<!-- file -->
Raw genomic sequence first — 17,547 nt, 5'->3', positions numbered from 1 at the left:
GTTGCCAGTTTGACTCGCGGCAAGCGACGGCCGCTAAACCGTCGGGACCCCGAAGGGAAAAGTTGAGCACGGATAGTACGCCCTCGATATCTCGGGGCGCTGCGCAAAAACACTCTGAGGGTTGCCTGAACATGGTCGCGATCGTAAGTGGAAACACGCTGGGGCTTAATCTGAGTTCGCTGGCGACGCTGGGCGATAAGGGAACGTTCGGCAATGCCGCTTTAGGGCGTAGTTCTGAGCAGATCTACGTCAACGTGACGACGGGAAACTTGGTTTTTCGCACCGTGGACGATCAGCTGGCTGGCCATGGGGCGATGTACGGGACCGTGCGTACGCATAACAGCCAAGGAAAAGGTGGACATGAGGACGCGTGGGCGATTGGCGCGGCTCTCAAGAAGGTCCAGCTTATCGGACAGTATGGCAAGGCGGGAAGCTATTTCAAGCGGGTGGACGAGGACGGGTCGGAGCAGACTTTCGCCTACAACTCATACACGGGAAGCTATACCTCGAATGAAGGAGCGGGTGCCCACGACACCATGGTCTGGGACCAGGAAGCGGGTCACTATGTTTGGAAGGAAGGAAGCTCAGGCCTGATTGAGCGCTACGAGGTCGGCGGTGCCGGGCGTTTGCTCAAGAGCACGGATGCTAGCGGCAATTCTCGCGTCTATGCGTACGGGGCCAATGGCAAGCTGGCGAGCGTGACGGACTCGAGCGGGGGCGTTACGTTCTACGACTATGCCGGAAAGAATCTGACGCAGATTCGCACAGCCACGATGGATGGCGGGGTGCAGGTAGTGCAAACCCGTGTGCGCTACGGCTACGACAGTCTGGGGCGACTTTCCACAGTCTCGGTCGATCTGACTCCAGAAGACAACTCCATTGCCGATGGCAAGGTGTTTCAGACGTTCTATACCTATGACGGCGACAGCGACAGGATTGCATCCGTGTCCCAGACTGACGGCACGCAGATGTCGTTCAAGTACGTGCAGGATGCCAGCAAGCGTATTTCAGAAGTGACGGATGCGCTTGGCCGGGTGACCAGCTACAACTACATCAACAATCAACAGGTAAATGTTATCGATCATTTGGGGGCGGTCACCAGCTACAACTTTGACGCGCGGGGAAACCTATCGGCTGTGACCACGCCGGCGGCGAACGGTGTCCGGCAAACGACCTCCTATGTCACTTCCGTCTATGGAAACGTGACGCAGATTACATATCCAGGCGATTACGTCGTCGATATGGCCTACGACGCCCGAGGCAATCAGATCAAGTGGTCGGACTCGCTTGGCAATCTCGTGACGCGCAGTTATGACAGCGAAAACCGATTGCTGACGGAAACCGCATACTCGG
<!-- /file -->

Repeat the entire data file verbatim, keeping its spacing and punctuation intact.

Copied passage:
Raw genomic sequence first — 17,547 nt, 5'->3', positions numbered from 1 at the left:
GTTGCCAGTTTGACTCGCGGCAAGCGACGGCCGCTAAACCGTCGGGACCCCGAAGGGAAAAGTTGAGCACGGATAGTACGCCCTCGATATCTCGGGGCGCTGCGCAAAAACACTCTGAGGGTTGCCTGAACATGGTCGCGATCGTAAGTGGAAACACGCTGGGGCTTAATCTGAGTTCGCTGGCGACGCTGGGCGATAAGGGAACGTTCGGCAATGCCGCTTTAGGGCGTAGTTCTGAGCAGATCTACGTCAACGTGACGACGGGAAACTTGGTTTTTCGCACCGTGGACGATCAGCTGGCTGGCCATGGGGCGATGTACGGGACCGTGCGTACGCATAACAGCCAAGGAAAAGGTGGACATGAGGACGCGTGGGCGATTGGCGCGGCTCTCAAGAAGGTCCAGCTTATCGGACAGTATGGCAAGGCGGGAAGCTATTTCAAGCGGGTGGACGAGGACGGGTCGGAGCAGACTTTCGCCTACAACTCATACACGGGAAGCTATACCTCGAATGAAGGAGCGGGTGCCCACGACACCATGGTCTGGGACCAGGAAGCGGGTCACTATGTTTGGAAGGAAGGAAGCTCAGGCCTGATTGAGCGCTACGAGGTCGGCGGTGCCGGGCGTTTGCTCAAGAGCACGGATGCTAGCGGCAATTCTCGCGTCTATGCGTACGGGGCCAATGGCAAGCTGGCGAGCGTGACGGACTCGAGCGGGGGCGTTACGTTCTACGACTATGCCGGAAAGAATCTGACGCAGATTCGCACAGCCACGATGGATGGCGGGGTGCAGGTAGTGCAAACCCGTGTGCGCTACGGCTACGACAGTCTGGGGCGACTTTCCACAGTCTCGGTCGATCTGACTCCAGAAGACAACTCCATTGCCGATGGCAAGGTGTTTCAGACGTTCTATACCTATGACGGCGACAGCGACAGGATTGCATCCGTGTCCCAGACTGACGGCACGCAGATGTCGTTCAAGTACGTGCAGGATGCCAGCAAGCGTATTTCAGAAGTGACGGATGCGCTTGGCCGGGTGACCAGCTACAACTACATCAACAATCAACAGGTAAATGTTATCGATCATTTGGGGGCGGTCACCAGCTACAACTTTGACGCGCGGGGAAACCTATCGGCTGTGACCACGCCGGCGGCGAACGGTGTCCGGCAAACGACCTCCTATGTCACTTCCGTCTATGGAAACGTGACGCAGATTACATATCCAGGCGATTACGTCGTCGATATGGCCTACGACGCCCGAGGCAATCAGATCAAGTGGTCGGACTCGCTTGGCAATCTCGTGACGCGCAGTTATGACAGCGAAAACCGATTGCTGACGGAAACCGCATACTCGG